Kasukuwere’s reaction signalled simmering tension between the two top government bureaucrats.

He even went a step further by verbally assaulting NewsDay journalists covering a different story on the performance of his somewhat crumbling business empire.

After he was asked whether his ministry would consider an empowerment model proposed by Gono, Kasukuwere suddenly sprang into action interjecting the reporters before exploding in anger.

The Zanu PF deputy secretary for youth in the politburo then ordered the journalists to leave his ComOil office along Selous Avenue in Harare.

“F***k you, I have no interest in that. You don’t ask me about the governor (Gono)! Get out of my office! Get out of my office! Get out now! I do not want to talk about those things. No! No! Get out! Get out! You do not come here to ask me about the governor. Get out!” Kasukuwere shouted.

Kasukuwere, who later calmed down, only agreed to proceed with the half-hour-long interview after the reporters agreed to drop the subject.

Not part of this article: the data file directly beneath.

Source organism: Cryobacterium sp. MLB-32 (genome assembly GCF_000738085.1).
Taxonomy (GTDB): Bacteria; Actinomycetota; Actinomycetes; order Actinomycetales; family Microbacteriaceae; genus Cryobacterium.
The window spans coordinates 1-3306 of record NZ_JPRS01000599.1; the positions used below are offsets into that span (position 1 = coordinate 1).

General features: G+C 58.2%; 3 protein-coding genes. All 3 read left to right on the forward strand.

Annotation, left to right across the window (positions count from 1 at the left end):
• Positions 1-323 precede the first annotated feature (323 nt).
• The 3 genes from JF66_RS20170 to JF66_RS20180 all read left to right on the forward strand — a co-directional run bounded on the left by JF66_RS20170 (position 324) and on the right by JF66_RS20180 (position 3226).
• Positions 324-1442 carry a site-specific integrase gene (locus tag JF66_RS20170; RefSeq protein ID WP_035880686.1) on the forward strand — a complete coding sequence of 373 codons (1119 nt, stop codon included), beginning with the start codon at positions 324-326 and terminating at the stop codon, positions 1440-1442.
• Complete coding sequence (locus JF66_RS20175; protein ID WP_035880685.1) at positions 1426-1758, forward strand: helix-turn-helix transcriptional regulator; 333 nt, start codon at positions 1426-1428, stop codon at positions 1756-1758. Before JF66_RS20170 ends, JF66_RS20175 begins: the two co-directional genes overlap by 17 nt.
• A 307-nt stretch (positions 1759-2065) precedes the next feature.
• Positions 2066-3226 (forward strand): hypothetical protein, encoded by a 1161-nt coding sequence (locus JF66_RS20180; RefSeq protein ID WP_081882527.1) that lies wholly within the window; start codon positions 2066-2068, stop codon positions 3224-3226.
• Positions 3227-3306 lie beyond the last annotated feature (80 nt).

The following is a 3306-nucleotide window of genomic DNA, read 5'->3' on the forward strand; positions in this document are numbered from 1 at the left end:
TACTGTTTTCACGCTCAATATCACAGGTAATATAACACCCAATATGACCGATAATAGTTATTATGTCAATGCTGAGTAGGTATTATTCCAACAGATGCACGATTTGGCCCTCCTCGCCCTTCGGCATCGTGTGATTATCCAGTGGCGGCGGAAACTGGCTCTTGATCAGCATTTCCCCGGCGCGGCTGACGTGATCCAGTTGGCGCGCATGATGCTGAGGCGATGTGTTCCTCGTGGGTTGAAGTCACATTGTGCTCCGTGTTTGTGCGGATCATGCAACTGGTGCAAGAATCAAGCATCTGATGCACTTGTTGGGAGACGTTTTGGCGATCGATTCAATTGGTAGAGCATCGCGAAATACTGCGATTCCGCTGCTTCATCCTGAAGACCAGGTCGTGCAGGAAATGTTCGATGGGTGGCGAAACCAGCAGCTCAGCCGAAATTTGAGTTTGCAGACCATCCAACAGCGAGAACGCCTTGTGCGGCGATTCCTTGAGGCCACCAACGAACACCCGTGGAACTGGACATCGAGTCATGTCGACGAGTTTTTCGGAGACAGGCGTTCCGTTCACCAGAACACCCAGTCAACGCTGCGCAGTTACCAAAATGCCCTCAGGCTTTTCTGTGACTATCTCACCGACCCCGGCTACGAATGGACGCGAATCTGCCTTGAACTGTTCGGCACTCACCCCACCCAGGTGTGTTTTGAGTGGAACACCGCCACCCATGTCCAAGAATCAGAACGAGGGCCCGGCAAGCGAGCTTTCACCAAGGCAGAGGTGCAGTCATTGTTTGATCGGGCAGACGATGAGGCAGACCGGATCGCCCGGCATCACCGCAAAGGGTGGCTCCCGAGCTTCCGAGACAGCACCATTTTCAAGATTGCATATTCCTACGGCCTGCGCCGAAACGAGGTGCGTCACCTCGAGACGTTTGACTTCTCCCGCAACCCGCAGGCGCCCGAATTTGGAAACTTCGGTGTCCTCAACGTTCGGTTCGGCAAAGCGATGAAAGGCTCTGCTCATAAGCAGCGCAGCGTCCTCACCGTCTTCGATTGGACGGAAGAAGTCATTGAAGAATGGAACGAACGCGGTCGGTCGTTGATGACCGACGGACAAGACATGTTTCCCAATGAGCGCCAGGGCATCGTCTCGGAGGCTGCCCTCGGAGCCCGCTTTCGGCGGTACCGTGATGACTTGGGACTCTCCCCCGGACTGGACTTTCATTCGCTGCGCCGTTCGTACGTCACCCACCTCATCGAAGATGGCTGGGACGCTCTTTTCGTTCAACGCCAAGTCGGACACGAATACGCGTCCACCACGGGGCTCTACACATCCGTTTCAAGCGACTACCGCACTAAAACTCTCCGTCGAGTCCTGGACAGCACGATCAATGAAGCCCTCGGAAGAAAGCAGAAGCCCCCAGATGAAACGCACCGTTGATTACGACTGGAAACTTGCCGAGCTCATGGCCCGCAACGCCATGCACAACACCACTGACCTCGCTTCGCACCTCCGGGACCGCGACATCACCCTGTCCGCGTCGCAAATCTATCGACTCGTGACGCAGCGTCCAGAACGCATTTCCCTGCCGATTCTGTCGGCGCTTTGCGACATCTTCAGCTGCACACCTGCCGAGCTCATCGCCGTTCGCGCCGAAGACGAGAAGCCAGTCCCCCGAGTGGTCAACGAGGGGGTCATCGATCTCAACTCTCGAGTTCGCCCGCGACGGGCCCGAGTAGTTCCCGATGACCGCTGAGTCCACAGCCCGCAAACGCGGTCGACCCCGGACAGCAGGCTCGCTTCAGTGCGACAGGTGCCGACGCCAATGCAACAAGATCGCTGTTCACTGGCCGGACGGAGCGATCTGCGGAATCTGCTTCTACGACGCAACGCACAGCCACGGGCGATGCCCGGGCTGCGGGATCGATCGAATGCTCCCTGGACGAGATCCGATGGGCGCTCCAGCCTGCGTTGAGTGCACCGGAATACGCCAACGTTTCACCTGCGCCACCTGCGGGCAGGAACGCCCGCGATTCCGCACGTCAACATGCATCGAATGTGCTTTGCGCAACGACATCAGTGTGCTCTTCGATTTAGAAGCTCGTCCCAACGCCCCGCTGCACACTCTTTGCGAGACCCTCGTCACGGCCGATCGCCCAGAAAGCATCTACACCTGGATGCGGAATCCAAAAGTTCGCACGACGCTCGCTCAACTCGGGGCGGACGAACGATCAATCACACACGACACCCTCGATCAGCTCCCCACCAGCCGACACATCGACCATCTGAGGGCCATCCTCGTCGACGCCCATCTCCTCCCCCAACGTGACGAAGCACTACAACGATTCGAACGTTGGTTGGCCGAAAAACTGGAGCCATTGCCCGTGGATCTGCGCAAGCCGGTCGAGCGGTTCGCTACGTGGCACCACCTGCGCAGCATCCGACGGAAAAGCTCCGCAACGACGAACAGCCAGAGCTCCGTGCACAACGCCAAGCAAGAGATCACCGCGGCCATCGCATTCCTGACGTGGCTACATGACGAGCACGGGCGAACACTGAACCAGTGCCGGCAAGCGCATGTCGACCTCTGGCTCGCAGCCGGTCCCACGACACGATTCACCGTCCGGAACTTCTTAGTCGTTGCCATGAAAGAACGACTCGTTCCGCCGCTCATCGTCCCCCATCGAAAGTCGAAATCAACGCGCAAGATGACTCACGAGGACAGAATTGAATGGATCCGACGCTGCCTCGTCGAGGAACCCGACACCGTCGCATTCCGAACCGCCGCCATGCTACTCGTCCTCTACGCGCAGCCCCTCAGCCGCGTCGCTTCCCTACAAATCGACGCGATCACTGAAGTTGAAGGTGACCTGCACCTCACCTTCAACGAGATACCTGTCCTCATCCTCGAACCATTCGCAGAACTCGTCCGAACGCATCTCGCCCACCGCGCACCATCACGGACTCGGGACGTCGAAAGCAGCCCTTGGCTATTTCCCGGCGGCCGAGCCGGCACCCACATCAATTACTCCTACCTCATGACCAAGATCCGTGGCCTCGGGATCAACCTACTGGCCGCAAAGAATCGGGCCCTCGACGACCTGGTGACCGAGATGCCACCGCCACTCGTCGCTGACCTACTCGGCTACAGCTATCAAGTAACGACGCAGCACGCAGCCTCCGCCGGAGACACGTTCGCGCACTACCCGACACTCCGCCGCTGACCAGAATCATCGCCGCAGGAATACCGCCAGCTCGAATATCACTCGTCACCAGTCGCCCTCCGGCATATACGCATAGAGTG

He then blamed “economic sanctions and foreign-owned banks” for not adequately supporting agriculture.

Gono has on several occasions clashed with Kasukuwere over the empowerment model he was using to compel foreign-owned firms to dispose of 51% shareholding to locals.

The central bank governor argues that a blanket approach to the programme will not be broad-based, a position Kasukuwere opposes.

But Kasukuwere yesterday said: “I will push it very vigorously because of what I have gone through as an individual.”

He again took a swipe at foreign-owned banks Standard Chartered, Barclays and Stanbic for not lending to farmers and upcoming businesspeople.

“Standard Bank, how many farmers have they supported? Barclays, how many? Stanbic, how many farmers have they supported? All the farmers (70%) have been supported by CBZ and when CBZ starts having problems everyone goes to the market saying that the bank is about to collapse and they enjoy it.

Banks (foreign) are safe because they deny you funding, they are safe because they are waiting for the kill, so we have got to transform them,” Kasukuwere said.

In a bid to calm jittery investors, Gono recently argued that a supply-chain based economic empowerment model would stimulate economic growth rather than grabbing companies. The governor has also vowed to defend banking institutions from arbitrarily takeovers.